Management Accounting

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MANAGEMENT ACCOUNTING SYSTEM DESIGN

TYPES OF ACCOUNTING INFORMATION

1. FINANCIAL ACCOUNTING INFORMATION

• prepared in accordance with generally accepted accounting principles (GAAP) and reported to shareholders and other interested outside parties.

• it is built around the single basic equation Assets=Liabilities+Owners’ Equity.

2. MANAGEMENT accounting-information' class='brand-secondary'>ACCOUNTING INFORMATION

• has three principal purposes, each of which requires a different cost construct.

THREE PURPOSES OF MANAGEMENT ACCOUNTING:

1. MEASUREMENT

• Cost is a measurement, in monetary terms, of the amount of resources used for some purpose, called a cost object.

• The system collects the full cost of cost objects. The full cost of a cost object is the sum of its direct costs and a fair share of applicable indirect costs.

• The most pervasive cost objects in the company are the goods and services it produces and sells, and companies operate cost accounting systems to collect these product costs.

Uses of full cost principle:

• To measure the full cost of any activity (example, the organization’s training programs) not just product costs

• Used in financial reporting to measure inventories and the related cost of sales

• Used in management accounting to arrive at normal prices and regulated rates and to analyze the economic performance of business segments and the profitability of the products these segments produce and sell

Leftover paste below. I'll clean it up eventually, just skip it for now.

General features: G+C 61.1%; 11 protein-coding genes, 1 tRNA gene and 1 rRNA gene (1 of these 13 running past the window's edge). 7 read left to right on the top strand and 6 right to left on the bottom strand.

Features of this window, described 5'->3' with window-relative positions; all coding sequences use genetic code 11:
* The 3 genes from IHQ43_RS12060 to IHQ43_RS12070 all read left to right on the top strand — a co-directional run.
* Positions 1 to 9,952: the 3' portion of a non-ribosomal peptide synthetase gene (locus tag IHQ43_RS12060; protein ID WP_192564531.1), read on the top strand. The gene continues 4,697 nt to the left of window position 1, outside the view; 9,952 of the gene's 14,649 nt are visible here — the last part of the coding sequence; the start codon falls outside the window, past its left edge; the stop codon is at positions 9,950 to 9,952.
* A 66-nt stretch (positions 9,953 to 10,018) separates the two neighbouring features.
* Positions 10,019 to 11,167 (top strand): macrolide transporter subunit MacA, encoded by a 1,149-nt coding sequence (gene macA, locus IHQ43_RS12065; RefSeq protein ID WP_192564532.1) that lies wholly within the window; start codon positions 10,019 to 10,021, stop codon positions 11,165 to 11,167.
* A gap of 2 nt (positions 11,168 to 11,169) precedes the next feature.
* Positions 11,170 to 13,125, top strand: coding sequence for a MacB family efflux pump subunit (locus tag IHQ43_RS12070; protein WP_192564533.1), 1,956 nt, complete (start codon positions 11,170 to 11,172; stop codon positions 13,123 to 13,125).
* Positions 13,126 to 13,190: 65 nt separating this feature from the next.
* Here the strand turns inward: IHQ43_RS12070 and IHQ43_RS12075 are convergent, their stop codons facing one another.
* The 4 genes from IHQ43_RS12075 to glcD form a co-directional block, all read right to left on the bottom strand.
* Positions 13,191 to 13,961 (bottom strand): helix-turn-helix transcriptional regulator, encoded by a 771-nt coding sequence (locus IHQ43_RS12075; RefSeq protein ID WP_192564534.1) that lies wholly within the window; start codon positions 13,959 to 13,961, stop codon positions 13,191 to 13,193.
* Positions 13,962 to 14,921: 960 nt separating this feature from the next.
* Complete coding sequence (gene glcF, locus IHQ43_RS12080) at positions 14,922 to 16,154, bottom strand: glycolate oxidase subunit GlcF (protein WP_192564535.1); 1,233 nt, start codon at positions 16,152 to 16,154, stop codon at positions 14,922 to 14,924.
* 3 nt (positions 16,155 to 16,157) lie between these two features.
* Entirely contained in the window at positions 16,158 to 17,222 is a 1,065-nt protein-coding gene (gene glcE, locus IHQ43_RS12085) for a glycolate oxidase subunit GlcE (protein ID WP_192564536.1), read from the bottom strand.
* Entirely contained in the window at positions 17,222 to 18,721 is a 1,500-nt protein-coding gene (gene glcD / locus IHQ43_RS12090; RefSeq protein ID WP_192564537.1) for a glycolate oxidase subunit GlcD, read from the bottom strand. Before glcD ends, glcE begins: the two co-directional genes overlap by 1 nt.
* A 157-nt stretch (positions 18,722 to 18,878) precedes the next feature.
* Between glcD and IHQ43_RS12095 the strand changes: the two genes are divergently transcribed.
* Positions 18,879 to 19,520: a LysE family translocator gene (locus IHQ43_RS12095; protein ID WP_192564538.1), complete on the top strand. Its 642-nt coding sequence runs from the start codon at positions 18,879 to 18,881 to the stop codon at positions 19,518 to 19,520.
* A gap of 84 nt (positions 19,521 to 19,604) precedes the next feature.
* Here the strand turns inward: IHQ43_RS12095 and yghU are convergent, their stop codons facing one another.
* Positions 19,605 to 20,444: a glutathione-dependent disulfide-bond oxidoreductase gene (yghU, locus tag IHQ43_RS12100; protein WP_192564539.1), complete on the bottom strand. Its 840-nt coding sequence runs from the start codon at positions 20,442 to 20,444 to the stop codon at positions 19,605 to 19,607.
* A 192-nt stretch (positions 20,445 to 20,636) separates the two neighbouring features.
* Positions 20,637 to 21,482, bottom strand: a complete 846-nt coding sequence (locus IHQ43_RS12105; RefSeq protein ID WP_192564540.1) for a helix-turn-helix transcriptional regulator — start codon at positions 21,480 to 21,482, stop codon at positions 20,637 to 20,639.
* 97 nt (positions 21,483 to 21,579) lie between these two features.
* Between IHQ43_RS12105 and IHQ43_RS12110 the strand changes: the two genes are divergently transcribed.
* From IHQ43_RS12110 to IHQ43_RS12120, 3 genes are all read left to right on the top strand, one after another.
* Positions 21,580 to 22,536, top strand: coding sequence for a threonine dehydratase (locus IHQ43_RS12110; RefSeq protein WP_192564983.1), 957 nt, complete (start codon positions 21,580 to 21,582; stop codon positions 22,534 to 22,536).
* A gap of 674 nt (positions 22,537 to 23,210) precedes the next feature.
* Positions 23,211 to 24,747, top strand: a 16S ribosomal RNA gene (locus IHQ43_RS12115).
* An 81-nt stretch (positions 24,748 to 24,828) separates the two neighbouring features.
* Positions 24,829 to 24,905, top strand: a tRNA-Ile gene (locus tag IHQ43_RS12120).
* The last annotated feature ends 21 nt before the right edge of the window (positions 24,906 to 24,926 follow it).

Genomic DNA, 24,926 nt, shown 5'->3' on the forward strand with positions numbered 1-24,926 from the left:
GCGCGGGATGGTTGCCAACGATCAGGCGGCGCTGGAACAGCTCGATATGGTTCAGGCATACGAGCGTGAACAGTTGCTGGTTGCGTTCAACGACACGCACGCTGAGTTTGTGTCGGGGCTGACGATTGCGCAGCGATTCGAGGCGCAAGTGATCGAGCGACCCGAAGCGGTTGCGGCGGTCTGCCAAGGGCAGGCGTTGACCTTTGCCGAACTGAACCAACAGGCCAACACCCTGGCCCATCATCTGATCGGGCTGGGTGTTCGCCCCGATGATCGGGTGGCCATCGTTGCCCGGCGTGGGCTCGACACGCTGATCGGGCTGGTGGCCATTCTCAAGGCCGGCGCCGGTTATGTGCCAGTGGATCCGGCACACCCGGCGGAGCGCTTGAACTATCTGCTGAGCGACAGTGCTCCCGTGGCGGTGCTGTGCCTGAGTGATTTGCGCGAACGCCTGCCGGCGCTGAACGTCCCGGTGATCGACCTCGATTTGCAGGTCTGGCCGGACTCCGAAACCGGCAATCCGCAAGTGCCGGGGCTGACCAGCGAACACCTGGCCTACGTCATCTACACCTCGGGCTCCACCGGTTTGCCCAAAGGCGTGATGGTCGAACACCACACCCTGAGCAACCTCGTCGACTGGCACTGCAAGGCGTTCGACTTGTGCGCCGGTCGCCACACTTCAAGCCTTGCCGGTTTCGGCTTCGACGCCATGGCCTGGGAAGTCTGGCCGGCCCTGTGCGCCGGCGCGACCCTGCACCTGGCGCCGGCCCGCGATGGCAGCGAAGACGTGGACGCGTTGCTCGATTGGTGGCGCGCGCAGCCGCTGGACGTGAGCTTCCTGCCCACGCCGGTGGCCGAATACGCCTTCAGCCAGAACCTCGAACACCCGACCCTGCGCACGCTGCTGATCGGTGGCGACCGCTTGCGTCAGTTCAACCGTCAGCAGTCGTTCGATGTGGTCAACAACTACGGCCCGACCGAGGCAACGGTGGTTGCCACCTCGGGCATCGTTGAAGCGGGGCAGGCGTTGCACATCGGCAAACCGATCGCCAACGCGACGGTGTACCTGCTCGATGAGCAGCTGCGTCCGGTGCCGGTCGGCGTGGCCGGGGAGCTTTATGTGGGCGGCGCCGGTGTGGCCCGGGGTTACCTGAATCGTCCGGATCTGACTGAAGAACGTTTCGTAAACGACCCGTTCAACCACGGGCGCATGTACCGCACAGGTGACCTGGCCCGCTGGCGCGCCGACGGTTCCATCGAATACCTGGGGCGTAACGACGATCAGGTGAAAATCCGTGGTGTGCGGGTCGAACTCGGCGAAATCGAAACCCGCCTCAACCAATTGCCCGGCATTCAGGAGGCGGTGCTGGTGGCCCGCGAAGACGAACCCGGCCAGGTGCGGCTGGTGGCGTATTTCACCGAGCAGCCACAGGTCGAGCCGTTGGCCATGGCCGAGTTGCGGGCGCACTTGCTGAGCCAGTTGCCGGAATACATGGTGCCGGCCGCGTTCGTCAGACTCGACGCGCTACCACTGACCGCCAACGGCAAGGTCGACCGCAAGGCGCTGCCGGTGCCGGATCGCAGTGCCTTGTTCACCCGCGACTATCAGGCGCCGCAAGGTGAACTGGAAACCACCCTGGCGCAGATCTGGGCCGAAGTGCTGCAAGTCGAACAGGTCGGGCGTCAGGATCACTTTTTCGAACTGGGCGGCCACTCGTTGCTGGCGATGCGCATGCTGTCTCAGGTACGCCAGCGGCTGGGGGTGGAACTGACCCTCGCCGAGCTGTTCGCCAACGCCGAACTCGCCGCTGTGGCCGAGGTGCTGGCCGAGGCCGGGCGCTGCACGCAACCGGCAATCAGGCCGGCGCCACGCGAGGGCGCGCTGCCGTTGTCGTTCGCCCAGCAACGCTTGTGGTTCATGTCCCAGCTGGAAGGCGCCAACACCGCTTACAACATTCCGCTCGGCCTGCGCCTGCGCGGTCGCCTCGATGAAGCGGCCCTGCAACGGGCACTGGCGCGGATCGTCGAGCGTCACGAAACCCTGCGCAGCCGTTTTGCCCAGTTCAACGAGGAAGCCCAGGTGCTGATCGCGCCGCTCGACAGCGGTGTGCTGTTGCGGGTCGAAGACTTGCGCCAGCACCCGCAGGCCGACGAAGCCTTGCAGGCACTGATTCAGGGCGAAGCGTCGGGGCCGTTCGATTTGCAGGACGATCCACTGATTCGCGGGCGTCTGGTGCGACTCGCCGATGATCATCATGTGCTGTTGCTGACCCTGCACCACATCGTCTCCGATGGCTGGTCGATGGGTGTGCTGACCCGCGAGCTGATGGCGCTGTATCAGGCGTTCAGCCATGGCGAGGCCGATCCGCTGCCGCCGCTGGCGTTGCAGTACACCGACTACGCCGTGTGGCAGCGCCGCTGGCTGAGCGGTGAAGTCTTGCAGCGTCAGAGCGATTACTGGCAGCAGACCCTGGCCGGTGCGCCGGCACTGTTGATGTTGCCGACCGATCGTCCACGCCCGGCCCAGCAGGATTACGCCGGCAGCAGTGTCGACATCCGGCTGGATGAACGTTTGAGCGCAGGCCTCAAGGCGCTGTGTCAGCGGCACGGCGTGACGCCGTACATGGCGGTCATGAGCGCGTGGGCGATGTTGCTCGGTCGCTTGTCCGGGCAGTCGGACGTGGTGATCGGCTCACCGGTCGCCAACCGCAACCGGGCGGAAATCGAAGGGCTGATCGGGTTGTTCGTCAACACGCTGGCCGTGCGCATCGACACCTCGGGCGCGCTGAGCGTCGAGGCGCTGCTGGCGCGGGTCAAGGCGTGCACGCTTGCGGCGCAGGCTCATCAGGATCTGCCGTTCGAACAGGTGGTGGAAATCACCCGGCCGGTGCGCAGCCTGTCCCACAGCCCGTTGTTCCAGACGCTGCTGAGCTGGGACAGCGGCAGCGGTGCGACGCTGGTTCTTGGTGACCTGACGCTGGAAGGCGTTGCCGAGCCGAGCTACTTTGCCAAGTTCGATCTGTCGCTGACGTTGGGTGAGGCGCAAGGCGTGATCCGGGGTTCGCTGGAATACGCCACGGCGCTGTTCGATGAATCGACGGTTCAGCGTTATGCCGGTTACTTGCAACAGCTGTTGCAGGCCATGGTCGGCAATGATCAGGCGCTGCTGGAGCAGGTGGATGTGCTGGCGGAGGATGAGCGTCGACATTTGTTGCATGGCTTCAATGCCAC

2. CONTROL

• the management accounting system is structured to collect costs by responsibility centers, which are organization units headed by managers who are held accountable for the units’ performance. This part of the system is used for control.

• For this purpose the system has data on planned inputs and outputs and also on actual inputs and outputs. In the management control process, managers compare these planned and actual amounts, identify the source of the significant variances, investigate their causes, and take appropriate actions.

3. AID IN THE SOLUTION OF ALTERNATIVE CHOICE PROBLEMS

• Data used for this purpose are not found directly in the management accounting system because the relevant data vary with the nature of the specific alternative choice problem being analyzed.

• In finding the preferable alternative in an alternative choice problem, the analyst considers costs that are different under one set of conditions than they would be under another. These amounts are differential costs.

EIGHT WAYS OF CATEGORIZING COSTS:

1. Accounting Treatment – When a cost is incurred, it is treated either as a reduction in retained earnings where a cost has been expensed or as an asset where cost has been capitalized.

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